Fast Five with Isabell Kiral

Before joining Culture Amp last year as a Senior Machine Learning Engineer, Isabell Kiral has worked across research and engineering, biotech, data science analytics and software architecture for companies such as Amazon and IBM. We put these Fast Five questions to Isabell about AI.

What appealed to you most about a career in AI?

Rather than choosing to work in AI per se, it was introduced to me as a tool that use to analyse highly complex data in the medical field. Using AI offered the potential to discover relationships in the data that we wouldn’t have thought to look for. The skills this gave me have proven to be highly transferable and in a field that is in high demand, which is a great position to be in.

What aspect of AI are you most interested in or passionate about?

It’s hard to look past generative algorithms. Any time an AI algorithm is used to compose music, write movie scripts, or otherwise create art, it gives us a nicely twisted insight into patterns us humans create that we might not have picked up on ourselves.

In your daily life, what are the positive impacts of AI that you see playing out in our society?

There are a lot of ways in which we take AI for granted that make our daily lives that little bit better. Map navigation, reverse image search, or finding all photos of cats on my phone at once are just a few examples. What I find personally more exciting though is research in the medical field that has the potential to have a positive impact, however there are some obvious challenges to overcome in trusting AI with our health and health information.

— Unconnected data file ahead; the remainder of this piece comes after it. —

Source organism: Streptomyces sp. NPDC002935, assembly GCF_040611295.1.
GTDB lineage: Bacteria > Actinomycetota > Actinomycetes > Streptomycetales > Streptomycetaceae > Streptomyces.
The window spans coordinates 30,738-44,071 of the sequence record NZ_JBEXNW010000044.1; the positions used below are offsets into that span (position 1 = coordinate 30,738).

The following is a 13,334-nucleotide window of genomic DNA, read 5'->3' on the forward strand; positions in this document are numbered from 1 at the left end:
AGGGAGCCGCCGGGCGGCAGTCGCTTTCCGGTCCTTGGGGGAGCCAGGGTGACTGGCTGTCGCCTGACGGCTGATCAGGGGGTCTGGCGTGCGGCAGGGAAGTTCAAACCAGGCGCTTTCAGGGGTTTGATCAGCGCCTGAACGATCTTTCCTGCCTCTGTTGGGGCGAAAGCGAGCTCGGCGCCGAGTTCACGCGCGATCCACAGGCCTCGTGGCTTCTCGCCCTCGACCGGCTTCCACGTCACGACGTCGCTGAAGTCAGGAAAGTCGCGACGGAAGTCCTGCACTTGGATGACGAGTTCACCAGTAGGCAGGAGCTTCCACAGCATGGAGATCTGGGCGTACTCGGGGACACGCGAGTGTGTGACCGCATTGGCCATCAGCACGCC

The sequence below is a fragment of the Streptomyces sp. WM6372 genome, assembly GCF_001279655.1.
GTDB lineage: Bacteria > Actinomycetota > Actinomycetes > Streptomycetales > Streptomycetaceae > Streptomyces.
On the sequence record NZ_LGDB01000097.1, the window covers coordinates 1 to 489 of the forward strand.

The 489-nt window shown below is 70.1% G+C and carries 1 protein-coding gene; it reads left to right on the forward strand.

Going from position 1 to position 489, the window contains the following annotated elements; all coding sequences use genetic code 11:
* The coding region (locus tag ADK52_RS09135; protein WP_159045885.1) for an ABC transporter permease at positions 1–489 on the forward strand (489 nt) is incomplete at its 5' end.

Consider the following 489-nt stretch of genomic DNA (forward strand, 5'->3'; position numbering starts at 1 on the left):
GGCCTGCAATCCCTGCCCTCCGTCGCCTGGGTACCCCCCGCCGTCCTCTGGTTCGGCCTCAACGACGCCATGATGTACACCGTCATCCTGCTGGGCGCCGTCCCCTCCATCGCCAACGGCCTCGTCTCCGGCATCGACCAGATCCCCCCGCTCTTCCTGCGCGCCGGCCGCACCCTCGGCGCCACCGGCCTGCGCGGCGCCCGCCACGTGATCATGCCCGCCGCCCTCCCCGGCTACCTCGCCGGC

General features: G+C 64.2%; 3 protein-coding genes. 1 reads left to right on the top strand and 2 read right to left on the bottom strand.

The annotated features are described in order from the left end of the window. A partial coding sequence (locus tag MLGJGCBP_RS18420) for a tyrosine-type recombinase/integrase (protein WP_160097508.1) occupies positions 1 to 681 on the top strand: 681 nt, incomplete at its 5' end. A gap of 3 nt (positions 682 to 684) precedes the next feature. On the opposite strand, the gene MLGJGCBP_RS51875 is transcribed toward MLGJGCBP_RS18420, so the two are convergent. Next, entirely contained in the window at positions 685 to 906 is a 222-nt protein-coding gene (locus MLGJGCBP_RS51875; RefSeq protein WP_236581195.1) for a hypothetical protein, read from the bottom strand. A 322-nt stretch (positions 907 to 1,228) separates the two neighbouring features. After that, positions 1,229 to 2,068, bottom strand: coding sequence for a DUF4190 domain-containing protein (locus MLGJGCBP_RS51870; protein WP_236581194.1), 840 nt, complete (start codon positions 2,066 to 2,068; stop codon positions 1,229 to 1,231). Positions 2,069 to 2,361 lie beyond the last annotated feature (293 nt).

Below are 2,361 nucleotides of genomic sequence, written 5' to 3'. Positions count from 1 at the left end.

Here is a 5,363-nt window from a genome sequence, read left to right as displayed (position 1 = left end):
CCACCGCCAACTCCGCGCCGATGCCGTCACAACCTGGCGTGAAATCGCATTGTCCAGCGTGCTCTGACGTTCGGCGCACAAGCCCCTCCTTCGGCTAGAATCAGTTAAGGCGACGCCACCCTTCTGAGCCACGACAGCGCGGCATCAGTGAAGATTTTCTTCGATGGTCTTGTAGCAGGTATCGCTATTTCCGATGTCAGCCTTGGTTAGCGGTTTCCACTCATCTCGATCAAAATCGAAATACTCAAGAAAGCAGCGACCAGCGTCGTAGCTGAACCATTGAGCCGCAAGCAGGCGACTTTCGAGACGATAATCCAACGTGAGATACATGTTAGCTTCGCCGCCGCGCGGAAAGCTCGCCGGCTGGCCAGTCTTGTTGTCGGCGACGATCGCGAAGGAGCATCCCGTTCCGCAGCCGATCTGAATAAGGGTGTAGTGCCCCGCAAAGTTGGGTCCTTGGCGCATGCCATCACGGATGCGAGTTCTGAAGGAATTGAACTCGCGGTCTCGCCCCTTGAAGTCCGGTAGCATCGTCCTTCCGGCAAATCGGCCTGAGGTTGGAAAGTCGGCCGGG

Why do you think it is important to empower young Australians with access to AI education?

The world of AI is moving very quickly and is touching nearly all aspects of our lives. It’s really important for students to know about, and having a sophisticated understanding of, the role data and AI can play in health care, information dissemination, and politics.

What advice would you give young Australians who want to learn more about and eventually work in AI?

I would encourage students who are interested in AI to start looking at the impact they are seeing (or want to see) and then work their way backwards to understanding the technology or maths that sits behind it. There are jobs – and I expect there will be many more in the future – that will benefit from some knowledge of AI without requiring intricate knowledge of algorithms or statistics.